Escalation clauses (also known as multi-tiered arbitration clauses) are an increasingly common feature across a multitude of commercial agreements. These well-intentioned clauses often require parties to a contract with a dispute to attempt other methods of resolving their dispute as a condition precedent before resorting to arbitration, such as negotiations, mediations or adjudication. After all, arbitrations are often seen as (and can indeed be) both costly and time-consuming.
However, these clauses have also been a source of problems for parties to a dispute, not only because of issues of enforceability of the clause itself but also because either or both of the parties had neglected to comply with the requirements or conditions set out in the escalation clause before proceeding to arbitration with their dispute. This may lead to challenges to the reference to the arbitral tribunal or even the arbitral award.
It may be tricky to draft an effective escalation clause that mandates a party to first engage in negotiation or mediation as a condition precedent before referring a dispute to arbitration because requirements for a party to engage in negotiation or mediation have traditionally been seen as “agreements to agree” and are thus unenforceable.
This was the case in Tang v Grant Thornton International Ltd, whereby the requirement for the parties to attempt to resolve their dispute by submitting a request for conciliation “of an informal nature” as a condition precedent prior to referring the dispute to arbitration was held to be too “equivocal in terms of the process required and too nebulous in terms of the content of the parties’ respective obligations to be given legal effect as an enforceable condition precedent to arbitration”. The test was whether the condition precedent/obligation imposed was sufficiently clear and certain to be given legal effect. Note that the effect of the ruling was that the arbitral tribunal in question did have jurisdiction to hear the dispute despite failure by the defendant to comply with the condition precedent.
However, in Emirates Trading Agency LLC v Prime Mineral Exports Pte Ltd, a condition precedent requiring the parties to “first seek to resolve the dispute…by friendly discussion” was upheld as enforceable because it was neither incomplete nor uncertain. It was in the public interest for such conditions precedent to be enforceable as commercial men expect the courts to enforce obligations they have freely undertaken, and the object of such agreements is to avoid expensive and time-consuming arbitration. The condition precedent was held to have been fulfilled in that particular case and the challenge to the jurisdiction of the arbitral tribunal failed.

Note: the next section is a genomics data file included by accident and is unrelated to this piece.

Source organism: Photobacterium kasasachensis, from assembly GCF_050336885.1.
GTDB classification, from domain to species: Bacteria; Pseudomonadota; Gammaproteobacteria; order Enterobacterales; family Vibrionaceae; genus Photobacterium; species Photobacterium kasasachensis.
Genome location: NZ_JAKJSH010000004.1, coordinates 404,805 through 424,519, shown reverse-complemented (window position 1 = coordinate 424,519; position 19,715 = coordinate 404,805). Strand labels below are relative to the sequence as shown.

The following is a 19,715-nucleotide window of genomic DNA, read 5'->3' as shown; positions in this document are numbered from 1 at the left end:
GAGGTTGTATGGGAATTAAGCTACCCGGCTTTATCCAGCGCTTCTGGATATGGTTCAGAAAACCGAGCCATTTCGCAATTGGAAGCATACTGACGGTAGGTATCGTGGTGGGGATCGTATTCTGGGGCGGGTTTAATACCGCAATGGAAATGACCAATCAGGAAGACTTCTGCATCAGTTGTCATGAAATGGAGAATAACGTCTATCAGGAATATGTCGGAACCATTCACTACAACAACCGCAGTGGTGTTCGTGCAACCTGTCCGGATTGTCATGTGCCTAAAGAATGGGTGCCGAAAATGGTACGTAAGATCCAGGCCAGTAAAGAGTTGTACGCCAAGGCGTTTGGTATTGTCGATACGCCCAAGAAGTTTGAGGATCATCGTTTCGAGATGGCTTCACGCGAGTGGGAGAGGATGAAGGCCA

It appears that the Hong Kong courts have not expressed a general view on the enforceability of similar conditions precedent in escalation clauses. However, they may have few opportunities to do so because whether such conditions precedent have been complied with are not an issue of jurisdiction (an award of which may be set aside under Art. 34 of the UNCITRAL Model Law/s.81 of the Arbitration Ordinance [Cap. 609]) but rather an issue of admissibility of the dispute to arbitration (which cannot be challenged under that same article). This posåition has been confirmed in the recent Hong Kong Court of Appeal decision C v D affirming the jurisdiction/admissibility distinction under Sierra Leone v SL Mining.
The escalation clause between the parties in C v D required them to attempt in good faith to resolve their dispute by negotiation by written notice prior to referring the dispute to arbitration. However, the respondent to the arbitral claim challenged the jurisdiction of the arbitral tribunal due to the alleged absence of a written request for negotiation by the claimant before a notice of arbitration was issued. The arbitral tribunal made a partial award on jurisdiction in favour of the claimant. The respondent applied to the court to set aside the partial award. The Court of Appeal agreed with the court below and found that issue of whether the claimant had complied with the condition precedent was a question of admissibility of the claim to arbitration and not a question of jurisdiction, and thus not subject to review by the courts. This means arbitral tribunals are likely to have a final say on whether conditions precedent in escalation clauses have been complied with.
Parties should also be careful about inadvertently waiving by their right to challenge compliance with such conditions precedent by their own acts. This was one of the findings in Sierra Leone v SL Mining where the respondent in the arbitration insisted on service of the request for arbitration and was found to have waived compliance with the condition precedent under s.73 of the Arbitration Act 1996 and/or Art. 40 of the ICC Rules.
What can we learn from all of these cases? The enforceability of conditions precedent in escalation clauses depends on the certainty and clarity of those clauses, but it is in the public interest for such conditions precedent to be enforced. Also, the issue of whether such conditions precedent have been met is an issue of admissibility and not jurisdiction. As such, challenges to whether such conditions precedent have been met should be raised and dealt with by the arbitral tribunal and cannot be subject to recourse to the Hong Kong courts. Parties should endeavour to comply with these conditions precedent to avoid unnecessary delay or postponement to having their dispute arbitrated if they cannot be resolved by negotiation, conciliation or mediation. They should also be careful to raise challenges to jurisdiction and admissibility before they have submitted to the arbitral tribunal’s jurisdiction or otherwise waived their right to raise such challenges (under the relevant arbitral rules or as a matter of fact).